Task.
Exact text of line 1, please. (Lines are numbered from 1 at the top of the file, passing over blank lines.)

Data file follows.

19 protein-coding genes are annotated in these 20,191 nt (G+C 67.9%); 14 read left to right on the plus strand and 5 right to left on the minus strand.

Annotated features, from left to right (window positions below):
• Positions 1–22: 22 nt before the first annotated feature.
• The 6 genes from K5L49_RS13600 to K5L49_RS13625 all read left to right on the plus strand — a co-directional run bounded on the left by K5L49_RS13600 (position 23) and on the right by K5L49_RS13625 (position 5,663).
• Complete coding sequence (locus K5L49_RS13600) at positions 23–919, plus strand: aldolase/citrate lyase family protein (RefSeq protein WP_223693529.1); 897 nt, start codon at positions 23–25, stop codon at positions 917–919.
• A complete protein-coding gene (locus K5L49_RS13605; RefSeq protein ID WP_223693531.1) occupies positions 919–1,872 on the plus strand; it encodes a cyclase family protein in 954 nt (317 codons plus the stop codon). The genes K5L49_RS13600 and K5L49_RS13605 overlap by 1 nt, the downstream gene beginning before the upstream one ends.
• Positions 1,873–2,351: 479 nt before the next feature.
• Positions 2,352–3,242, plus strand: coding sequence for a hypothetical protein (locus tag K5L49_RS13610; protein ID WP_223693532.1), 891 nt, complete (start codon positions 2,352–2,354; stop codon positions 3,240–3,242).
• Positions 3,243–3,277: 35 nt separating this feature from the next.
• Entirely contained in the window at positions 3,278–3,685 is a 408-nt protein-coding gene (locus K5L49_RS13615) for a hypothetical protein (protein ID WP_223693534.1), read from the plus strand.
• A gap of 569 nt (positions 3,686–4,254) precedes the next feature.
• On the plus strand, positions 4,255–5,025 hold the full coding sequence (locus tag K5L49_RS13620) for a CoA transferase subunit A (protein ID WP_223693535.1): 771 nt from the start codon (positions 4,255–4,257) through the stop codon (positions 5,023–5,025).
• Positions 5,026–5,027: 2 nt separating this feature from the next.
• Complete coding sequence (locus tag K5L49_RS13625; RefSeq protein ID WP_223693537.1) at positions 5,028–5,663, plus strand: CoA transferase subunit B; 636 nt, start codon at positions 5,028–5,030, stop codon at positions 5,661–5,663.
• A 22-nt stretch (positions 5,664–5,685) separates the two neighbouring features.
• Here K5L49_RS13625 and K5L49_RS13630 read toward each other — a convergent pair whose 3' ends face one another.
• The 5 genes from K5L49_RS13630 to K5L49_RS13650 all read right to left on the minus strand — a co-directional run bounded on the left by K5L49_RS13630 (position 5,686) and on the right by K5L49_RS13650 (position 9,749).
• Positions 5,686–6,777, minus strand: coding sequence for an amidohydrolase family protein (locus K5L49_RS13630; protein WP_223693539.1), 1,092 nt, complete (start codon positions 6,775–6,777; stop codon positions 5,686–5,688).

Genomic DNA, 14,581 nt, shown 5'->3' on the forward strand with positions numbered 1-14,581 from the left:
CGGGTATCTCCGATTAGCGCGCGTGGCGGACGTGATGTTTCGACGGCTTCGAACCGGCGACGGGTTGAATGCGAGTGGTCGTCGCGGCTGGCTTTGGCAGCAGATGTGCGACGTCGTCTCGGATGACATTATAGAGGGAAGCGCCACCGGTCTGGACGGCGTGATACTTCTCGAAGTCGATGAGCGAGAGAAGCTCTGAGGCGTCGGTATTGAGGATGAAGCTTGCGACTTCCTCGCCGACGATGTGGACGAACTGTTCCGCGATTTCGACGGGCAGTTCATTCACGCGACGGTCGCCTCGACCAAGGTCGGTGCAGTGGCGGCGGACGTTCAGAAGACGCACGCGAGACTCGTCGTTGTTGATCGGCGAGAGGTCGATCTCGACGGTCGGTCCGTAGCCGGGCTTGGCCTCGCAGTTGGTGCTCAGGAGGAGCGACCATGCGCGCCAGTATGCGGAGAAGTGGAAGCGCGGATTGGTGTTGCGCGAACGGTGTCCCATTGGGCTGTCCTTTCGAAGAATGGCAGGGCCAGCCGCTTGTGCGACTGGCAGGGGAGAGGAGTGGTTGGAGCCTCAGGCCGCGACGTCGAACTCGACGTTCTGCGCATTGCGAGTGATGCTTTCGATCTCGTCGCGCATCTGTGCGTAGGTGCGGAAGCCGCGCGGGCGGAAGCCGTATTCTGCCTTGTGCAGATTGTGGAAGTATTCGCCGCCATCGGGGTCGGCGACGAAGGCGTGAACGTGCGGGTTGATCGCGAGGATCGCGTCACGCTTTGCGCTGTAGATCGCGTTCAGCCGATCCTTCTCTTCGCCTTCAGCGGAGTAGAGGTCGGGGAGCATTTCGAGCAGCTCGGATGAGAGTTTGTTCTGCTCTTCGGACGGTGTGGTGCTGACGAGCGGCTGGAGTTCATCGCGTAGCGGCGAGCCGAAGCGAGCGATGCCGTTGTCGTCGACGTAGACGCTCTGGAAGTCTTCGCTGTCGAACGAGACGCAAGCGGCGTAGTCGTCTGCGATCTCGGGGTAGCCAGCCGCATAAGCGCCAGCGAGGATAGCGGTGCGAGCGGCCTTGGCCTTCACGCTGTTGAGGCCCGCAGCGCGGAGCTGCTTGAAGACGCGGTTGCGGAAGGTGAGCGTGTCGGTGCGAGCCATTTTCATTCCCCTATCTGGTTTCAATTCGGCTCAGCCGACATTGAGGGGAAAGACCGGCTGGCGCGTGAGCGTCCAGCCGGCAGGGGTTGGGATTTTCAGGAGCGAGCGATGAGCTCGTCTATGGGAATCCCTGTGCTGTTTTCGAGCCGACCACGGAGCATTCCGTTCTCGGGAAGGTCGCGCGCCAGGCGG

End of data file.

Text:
19 protein-coding genes are annotated in these 20,191 nt (G+C 67.9%); 14 read left to right on the plus strand and 5 right to left on the minus strand.